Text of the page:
Trazadone - for sleep, it is a psychoactive drug of the piperazine and triazolopyridine chemical classes that has antidepressant, anxiolytic, and hypnotic properties.

It inhibits the reuptake of serotonin, but possesses a far lower affinity for the serotonin transporter (SERT) than drugs in the selective serotonin reuptake inhibitor (SSRI) class, such as fluoxetine (Prozac) and citalopram (Celexa).

Abruptly stopping the taking trazodone, even in doses as low as 25 mg (common for use as a sleep aid for people with anxiety disorders), may experience adverse mental reactions such as emotional instability, depressed mood, and suicidal thoughts.  Although such warnings may be included in printed materials supplied with the drug, physicians prescribing trazodone, particularly those who are not psychiatrists, might not give oral warnings.


  Clonidine - for watery eyes and nose, diarrhea, irritability etc.  It is a direct-acting α2 adrenergic agonist, an adrenergic agent is a drug, or other substance, which has effects similar to, or the same as, epinephrine (adrenaline).  Thus, it is a kind of sympathomimetic agent.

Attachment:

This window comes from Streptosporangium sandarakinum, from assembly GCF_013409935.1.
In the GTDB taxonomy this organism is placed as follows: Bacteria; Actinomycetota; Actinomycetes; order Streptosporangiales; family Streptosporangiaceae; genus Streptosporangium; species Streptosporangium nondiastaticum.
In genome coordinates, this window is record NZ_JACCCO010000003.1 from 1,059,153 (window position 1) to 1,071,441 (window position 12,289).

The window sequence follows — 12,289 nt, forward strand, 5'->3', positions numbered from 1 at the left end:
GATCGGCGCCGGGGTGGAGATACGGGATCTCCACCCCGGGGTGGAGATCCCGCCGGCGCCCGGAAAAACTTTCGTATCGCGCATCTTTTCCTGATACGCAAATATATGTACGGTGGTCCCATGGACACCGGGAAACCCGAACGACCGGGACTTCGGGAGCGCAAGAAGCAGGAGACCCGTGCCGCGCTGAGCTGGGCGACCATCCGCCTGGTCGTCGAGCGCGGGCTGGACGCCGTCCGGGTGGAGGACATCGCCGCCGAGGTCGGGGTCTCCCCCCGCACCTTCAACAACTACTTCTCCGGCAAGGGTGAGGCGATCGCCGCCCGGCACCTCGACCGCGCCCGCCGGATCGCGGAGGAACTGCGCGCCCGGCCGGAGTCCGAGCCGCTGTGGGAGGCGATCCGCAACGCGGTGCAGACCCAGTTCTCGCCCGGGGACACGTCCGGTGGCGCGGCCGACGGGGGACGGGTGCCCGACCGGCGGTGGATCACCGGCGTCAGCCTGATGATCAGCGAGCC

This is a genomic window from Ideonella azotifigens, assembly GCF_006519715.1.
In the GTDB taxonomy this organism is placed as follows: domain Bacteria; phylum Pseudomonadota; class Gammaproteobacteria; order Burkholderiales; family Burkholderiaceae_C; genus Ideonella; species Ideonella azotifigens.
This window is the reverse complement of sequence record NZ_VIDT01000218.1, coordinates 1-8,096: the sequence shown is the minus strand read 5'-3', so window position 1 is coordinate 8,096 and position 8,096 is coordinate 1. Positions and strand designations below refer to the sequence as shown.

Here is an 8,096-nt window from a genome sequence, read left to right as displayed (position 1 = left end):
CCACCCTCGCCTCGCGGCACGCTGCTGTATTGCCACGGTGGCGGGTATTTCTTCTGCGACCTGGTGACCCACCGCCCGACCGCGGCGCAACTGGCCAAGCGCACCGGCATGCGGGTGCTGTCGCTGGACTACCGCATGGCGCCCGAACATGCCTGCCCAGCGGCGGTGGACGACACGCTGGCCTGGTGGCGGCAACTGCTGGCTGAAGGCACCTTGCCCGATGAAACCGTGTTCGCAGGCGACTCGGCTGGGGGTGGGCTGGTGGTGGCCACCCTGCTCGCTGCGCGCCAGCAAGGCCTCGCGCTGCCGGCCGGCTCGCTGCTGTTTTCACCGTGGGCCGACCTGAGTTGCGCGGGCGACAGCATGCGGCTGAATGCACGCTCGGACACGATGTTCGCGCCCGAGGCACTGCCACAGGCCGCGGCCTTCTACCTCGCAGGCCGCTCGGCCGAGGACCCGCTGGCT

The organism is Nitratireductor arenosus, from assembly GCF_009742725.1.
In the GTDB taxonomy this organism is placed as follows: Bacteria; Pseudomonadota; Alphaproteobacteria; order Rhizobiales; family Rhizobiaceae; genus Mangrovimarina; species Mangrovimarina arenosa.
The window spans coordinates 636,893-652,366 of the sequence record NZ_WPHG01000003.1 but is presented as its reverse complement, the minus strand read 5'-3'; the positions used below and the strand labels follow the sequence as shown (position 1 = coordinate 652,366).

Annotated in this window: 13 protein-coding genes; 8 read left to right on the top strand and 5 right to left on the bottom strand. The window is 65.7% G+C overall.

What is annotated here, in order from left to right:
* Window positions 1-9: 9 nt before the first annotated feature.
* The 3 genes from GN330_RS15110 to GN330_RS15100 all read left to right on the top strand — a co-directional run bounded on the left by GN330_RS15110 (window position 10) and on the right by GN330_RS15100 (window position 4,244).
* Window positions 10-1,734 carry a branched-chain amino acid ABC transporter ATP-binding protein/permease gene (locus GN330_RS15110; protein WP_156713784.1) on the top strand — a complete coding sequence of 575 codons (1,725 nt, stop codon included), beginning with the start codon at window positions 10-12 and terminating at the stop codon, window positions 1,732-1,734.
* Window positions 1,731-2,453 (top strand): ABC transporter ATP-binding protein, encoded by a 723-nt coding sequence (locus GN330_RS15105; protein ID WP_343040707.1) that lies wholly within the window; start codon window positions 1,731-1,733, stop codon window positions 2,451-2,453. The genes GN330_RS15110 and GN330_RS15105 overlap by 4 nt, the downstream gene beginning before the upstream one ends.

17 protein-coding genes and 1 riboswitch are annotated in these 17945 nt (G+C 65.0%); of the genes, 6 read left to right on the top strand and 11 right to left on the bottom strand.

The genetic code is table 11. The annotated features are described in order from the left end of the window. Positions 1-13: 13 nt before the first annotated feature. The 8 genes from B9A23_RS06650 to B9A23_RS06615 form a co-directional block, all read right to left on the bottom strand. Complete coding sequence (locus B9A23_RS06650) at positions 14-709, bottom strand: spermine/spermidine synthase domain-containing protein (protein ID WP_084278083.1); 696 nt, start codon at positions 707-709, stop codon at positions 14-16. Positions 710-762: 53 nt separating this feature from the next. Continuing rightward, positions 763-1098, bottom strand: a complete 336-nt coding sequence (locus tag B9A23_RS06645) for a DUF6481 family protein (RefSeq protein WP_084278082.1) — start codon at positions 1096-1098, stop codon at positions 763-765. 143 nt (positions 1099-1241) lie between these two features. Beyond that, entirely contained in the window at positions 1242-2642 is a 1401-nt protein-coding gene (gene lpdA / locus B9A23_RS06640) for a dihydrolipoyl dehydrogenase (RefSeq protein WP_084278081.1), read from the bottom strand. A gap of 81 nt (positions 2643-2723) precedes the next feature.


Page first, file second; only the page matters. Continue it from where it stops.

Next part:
It may cause lightheadedness, dry mouth, dizziness, or constipation.  Clonidine may also cause hypotension.

Clonidine suppresses sympathetic outflow resulting in lower blood pressure, but sudden discontinuation can cause rebound hypertension due to a rebound in sympathetic outflow.  Clonidine therapy should generally be gradually tapered off when discontinuing therapy to avoid rebound effects from occurring